A recent Pulsenomics survey of more than 100 economists, investment strategists, and real estate experts reports a near unanimous expectation that home prices will rise in 2021 by an average of 2.7 percent.
Corelogic’s forecast predicts home prices nationally will have fallen 6.6 percent year-over-year by May 2021.
There are predictions of V recoveries, W recoveries, U and an alphabet soup of recoveries lighting the path back to economic growth – and the only thing we can be sure of, as many a wise old sage has said, is that nobody has a crystal ball.
“In terms of real estate, there are a lot of factors at play here,” noted Nelson Zide, executive vice president, ERA Key Real Estate Services, Framingham, Mass. “Unemployment. Mortgage Rates. The course of this global pandemic, to name a few. But I’m optimist enough to think that real estate will be among the prime movers of our economic recovery.”
Zide is not letting office leases lapse. He is not shrinking square footage.
“Many of our top agents are coming back into the office,” he said. “And they need back office operations and the people to run them.”
He is actively recruiting new licensees as well as experienced agents – and while he firmly believes that face-to-face is the best way for realtors to work, he is investing in new technologies to keep his sales force competitive in today’s virtual environment.
“Technology is more than ever a critical component for success,” Zide said. “We leave nothing off the table in our firm expectation of a robust 2021 market.”
It’s an expectation held by company leaders in other parts of the country.
“People talk about a shortage of inventory keeping a lid on sales,” said Rosey Koberlein, chief executive officer, Long Realty, Tucson, Ariz. “We are actually 20 percent up in listings year-over-year. In our market, it’s not so much a shortage, it’s that homes are selling so much faster, and we are fully confident that 2021 will replicate – or beat – our amazing 2020 numbers.”
Koberlein has some concern that unemployment may impact the entry level market, where inventory is already lowest. But she is bullish on a continuing draw to her market.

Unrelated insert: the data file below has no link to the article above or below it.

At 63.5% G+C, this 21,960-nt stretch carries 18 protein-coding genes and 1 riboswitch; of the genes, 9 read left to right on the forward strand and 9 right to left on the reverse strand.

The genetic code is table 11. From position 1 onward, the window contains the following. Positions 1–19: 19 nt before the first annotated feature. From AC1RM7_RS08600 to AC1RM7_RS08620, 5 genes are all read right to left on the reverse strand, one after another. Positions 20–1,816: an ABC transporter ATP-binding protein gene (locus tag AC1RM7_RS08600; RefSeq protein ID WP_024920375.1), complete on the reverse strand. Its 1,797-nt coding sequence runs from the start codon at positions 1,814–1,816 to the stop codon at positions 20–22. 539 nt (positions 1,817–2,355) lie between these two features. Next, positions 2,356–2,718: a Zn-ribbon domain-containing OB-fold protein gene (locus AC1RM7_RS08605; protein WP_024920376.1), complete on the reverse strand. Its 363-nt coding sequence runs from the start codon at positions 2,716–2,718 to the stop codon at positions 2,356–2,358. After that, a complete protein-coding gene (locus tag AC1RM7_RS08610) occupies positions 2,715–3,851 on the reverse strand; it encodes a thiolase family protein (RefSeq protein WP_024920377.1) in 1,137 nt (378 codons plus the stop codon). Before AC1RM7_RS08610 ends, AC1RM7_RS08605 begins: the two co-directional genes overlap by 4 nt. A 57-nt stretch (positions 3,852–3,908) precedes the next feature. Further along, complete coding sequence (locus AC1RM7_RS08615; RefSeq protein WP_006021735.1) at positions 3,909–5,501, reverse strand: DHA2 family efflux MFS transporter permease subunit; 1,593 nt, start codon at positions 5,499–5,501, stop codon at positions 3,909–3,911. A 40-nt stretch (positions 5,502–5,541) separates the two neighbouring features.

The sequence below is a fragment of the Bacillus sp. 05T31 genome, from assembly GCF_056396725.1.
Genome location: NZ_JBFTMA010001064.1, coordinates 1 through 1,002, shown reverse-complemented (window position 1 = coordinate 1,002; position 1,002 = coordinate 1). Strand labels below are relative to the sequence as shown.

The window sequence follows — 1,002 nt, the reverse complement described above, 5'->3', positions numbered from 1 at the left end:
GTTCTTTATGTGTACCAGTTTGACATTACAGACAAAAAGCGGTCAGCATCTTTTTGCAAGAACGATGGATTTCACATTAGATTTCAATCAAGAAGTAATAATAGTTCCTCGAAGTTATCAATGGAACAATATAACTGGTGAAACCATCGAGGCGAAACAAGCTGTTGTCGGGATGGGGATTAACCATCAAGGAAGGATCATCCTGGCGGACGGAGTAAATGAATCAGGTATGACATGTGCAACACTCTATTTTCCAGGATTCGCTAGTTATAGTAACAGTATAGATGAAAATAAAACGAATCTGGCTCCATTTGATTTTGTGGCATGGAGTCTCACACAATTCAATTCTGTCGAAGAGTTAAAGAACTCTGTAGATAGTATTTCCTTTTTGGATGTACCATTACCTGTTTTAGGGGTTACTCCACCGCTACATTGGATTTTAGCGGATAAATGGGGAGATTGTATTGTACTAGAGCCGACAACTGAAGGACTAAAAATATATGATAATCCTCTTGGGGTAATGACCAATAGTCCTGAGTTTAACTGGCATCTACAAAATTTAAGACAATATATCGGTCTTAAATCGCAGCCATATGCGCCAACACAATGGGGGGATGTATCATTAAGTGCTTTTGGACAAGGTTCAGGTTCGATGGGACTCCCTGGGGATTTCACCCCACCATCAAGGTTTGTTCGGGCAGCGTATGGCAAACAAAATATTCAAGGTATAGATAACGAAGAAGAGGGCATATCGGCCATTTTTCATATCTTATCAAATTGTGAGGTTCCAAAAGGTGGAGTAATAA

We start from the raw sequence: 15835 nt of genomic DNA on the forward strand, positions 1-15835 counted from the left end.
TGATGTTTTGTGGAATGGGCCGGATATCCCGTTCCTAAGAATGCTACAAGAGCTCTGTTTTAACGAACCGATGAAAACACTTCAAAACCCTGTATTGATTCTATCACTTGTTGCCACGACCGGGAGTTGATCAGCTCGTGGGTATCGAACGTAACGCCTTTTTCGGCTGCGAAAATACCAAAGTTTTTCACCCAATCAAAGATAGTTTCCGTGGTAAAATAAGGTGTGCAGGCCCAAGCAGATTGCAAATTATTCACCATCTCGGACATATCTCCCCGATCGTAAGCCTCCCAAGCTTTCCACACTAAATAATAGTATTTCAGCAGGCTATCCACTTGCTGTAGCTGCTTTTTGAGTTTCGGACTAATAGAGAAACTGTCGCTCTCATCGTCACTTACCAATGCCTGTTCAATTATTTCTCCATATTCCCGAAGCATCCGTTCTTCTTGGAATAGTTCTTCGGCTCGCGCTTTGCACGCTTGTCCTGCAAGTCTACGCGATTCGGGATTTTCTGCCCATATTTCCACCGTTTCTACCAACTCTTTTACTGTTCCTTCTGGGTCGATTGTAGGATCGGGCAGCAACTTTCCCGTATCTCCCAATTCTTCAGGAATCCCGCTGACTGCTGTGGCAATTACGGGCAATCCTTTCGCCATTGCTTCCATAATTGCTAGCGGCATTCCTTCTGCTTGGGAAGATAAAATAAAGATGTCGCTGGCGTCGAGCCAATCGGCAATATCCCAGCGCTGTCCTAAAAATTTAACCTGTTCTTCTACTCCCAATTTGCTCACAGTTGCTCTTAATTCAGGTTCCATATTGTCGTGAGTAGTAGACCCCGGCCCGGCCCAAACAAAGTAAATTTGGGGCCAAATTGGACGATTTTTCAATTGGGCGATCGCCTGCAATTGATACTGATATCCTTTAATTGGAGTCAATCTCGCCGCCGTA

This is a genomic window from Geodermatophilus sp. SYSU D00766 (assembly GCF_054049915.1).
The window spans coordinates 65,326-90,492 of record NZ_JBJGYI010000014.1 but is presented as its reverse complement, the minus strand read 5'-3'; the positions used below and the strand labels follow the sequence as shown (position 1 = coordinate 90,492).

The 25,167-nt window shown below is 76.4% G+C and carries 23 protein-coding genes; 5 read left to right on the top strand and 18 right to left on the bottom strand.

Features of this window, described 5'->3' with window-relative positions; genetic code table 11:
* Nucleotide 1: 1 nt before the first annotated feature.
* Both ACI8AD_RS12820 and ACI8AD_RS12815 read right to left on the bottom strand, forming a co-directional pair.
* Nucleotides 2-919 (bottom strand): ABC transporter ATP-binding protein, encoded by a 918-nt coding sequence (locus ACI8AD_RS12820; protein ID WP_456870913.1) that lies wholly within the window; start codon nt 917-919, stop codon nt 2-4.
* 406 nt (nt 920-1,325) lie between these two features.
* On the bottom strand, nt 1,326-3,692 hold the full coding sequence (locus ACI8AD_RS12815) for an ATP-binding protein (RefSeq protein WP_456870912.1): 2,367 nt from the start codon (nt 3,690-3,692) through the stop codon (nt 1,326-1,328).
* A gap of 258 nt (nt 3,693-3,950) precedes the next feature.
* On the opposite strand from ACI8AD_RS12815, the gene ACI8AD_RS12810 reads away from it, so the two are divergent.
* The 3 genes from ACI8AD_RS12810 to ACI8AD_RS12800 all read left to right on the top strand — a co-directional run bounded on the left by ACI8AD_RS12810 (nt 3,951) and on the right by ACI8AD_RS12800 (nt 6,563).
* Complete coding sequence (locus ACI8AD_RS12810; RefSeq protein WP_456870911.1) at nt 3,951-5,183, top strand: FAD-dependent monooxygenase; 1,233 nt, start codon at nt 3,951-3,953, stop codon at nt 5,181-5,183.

“We have always been a destination market, especially for retirees,” she said. “Today, as the pandemic has people re-thinking their values, and/or able to work remotely, buyers from all over the country are either retiring early or buying their dream home now while mortgage rates are making them even more affordable.”
Like Zide, Koberlein is actively recruiting.
“We need all the dedicated agents we can get to stay on top in this busy market,” she said. “Any number of people recently let go from jobs in the hospitality industry are well-suited for independent sales – and our comprehensive new agent training is quickly getting them up to speed.”
As some agents trickle back into the office while others are a bit more hesitant, Koberlein is focused on maintaining the company culture so important to the firm’s success.
“I’m bringing food trucks into our parking lots during lunchtime and setting up socially distanced seating areas where agents can chat while they eat,” she said. “They are so busy, there isn’t a lot of time for that, but a great morale is the first step toward keeping up the pace we expect in the coming months.”
It’s a strategy endorsed by Colorado broker/owner Joe Clement, Re/Max Properties, Colorado Springs.
“It’s all about the agent,” Clement said. “We began two years ago to think about shrinking our space but making better use of it. We sold our largest building and in favor of a new location in a hot spot area. There is an emphasis now on mobile, off-site agents, but there will always be those who thrive on office camaraderie, and we are carefully configuring the public, private, and shared space in these new quarters, including a well-equipped video lab.”
“There are some who think the market will soften a bit next year, and there are a lot of factors to consider,” he said, “not least whether COVID-19 is still impacting our lives. “But as long as rates remain low, and people stuck at home want to improve their living space, there’s every reason to anticipate another very busy year in 2021.”
As bidding wars and multiple offers remain commonplace in most regions, and demand continues to inch prices up, there is little concern among the brokers we spoke to that 2021 will mirror 2008’s debacle.
“Today’s buyers are solid buyers,” said Zide. “Lenders are not making subprime loans, and buyers are carefully pre-qualified. Given a continuing low rate environment, we have every reason to believe that sales volume will increase next year.”